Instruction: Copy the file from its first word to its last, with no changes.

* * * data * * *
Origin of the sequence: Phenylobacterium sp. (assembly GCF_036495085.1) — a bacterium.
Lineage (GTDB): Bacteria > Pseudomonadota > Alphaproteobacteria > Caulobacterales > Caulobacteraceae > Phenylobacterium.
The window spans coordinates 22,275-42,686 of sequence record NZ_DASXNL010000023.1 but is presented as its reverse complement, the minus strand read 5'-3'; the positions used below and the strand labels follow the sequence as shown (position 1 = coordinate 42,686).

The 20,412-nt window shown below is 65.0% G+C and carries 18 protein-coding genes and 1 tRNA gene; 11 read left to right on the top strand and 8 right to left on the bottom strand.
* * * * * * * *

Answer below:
Origin of the sequence: Phenylobacterium sp. (assembly GCF_036495085.1) — a bacterium.
Lineage (GTDB): Bacteria > Pseudomonadota > Alphaproteobacteria > Caulobacterales > Caulobacteraceae > Phenylobacterium.
The window spans coordinates 22,275-42,686 of sequence record NZ_DASXNL010000023.1 but is presented as its reverse complement, the minus strand read 5'-3'; the positions used below and the strand labels follow the sequence as shown (position 1 = coordinate 42,686).

The 20,412-nt window shown below is 65.0% G+C and carries 18 protein-coding genes and 1 tRNA gene; 11 read left to right on the top strand and 8 right to left on the bottom strand.